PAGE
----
President Bush waived congressional restrictions to directly transfer $150 million to the Palestinian Authority.
The transfer ordered Friday is part of a package of more than $500 million in Palestinian assistance earmarked for use this year. Most of the money is project based and to be funneled through the U.S. Agency for International Development, the U.N. Relief and Works Agency and nongovernmental organizations.
Such transfers are subject to relatively light congressional oversight. However, Congress in recent years has banned direct transfers of cash because of fears that the money could end up in terrorist hands and because of concerns about P.A. corruption. Much of the pro-Israel community also strongly opposes direct transfers.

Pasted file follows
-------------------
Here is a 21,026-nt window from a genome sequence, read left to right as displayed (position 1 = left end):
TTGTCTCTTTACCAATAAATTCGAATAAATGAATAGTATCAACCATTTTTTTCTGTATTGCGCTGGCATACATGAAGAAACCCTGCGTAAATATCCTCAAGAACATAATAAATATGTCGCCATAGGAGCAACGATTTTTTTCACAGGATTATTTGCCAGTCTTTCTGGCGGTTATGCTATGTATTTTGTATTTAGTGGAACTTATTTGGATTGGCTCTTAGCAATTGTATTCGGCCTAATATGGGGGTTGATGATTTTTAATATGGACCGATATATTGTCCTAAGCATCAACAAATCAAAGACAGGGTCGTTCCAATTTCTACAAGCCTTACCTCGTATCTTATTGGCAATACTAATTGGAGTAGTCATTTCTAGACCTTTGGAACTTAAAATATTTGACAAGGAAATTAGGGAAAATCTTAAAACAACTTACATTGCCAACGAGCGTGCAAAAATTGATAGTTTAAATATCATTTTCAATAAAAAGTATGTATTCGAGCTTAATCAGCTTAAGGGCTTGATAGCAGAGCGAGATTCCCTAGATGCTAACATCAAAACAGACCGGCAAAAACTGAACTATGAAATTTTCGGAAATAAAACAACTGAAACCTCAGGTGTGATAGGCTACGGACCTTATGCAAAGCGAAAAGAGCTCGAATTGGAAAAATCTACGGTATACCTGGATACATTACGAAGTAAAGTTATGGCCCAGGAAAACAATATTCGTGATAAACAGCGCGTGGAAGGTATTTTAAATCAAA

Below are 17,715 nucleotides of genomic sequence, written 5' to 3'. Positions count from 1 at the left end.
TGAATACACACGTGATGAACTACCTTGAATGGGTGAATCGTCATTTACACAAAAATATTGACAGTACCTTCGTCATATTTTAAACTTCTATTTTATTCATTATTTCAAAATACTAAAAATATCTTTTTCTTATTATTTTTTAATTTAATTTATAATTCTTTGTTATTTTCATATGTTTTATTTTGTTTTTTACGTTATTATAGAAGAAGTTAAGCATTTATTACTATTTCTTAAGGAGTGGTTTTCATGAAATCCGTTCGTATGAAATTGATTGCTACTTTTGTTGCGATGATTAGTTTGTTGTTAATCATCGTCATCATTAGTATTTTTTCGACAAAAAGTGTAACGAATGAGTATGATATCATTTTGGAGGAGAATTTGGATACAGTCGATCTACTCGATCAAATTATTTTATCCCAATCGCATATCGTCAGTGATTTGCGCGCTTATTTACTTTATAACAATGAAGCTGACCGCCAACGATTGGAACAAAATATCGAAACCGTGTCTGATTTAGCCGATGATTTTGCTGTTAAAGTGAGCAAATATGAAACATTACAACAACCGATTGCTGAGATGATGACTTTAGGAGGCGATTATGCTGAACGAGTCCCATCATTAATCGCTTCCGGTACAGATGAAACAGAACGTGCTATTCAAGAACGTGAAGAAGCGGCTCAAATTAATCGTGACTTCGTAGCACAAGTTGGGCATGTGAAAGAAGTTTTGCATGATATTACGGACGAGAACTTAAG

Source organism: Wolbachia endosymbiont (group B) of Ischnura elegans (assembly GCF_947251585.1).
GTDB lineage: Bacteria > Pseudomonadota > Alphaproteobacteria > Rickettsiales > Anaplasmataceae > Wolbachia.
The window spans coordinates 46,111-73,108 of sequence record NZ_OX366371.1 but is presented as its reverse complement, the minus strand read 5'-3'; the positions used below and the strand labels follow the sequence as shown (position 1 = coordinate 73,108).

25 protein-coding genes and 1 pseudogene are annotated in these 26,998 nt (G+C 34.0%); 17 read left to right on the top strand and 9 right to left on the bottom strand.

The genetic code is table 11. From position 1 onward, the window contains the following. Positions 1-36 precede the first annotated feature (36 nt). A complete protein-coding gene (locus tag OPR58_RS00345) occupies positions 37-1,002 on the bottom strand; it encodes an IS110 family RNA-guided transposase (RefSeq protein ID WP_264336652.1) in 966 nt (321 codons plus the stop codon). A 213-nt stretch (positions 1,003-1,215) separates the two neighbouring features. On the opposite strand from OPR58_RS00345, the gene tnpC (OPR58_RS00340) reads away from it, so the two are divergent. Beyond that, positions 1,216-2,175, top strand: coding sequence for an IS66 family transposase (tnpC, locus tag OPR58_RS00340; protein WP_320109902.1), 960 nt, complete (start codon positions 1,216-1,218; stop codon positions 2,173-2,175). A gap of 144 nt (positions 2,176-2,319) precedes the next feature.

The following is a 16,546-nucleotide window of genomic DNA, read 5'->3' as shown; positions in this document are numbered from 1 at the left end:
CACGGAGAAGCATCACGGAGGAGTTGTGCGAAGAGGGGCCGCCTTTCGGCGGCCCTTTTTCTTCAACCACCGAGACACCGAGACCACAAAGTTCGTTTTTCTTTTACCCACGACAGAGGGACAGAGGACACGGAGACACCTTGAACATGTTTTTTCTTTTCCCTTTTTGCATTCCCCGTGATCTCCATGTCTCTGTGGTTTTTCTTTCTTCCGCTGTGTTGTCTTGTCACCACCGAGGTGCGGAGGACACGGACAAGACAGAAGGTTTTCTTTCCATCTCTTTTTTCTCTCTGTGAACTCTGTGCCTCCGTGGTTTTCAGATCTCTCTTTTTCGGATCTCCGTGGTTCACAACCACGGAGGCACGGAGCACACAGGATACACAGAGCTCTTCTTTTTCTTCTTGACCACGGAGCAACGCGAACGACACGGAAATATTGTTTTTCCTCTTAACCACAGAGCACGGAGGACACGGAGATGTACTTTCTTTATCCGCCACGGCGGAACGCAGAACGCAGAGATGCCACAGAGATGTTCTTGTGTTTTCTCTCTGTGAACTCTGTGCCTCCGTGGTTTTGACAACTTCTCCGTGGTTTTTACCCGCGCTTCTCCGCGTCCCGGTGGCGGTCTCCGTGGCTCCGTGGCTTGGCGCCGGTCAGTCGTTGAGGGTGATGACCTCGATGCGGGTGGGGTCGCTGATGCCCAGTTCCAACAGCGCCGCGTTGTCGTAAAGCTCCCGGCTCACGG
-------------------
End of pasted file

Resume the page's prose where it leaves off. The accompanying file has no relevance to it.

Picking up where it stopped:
The Bush administration says the Palestinian Authority needs the cash to leverage loans at a time that it is confronting extremists and pursuing peace talks with Israel.
A U.S. official told the JTA that the assistance was “critical” and added that it will “help avert a serious and immediate financial crisis for the P.A., ensure its continued operation, and further the United States’ longstanding and bipartisan goal of a just and lasting peace between Israel and the Palestinians.”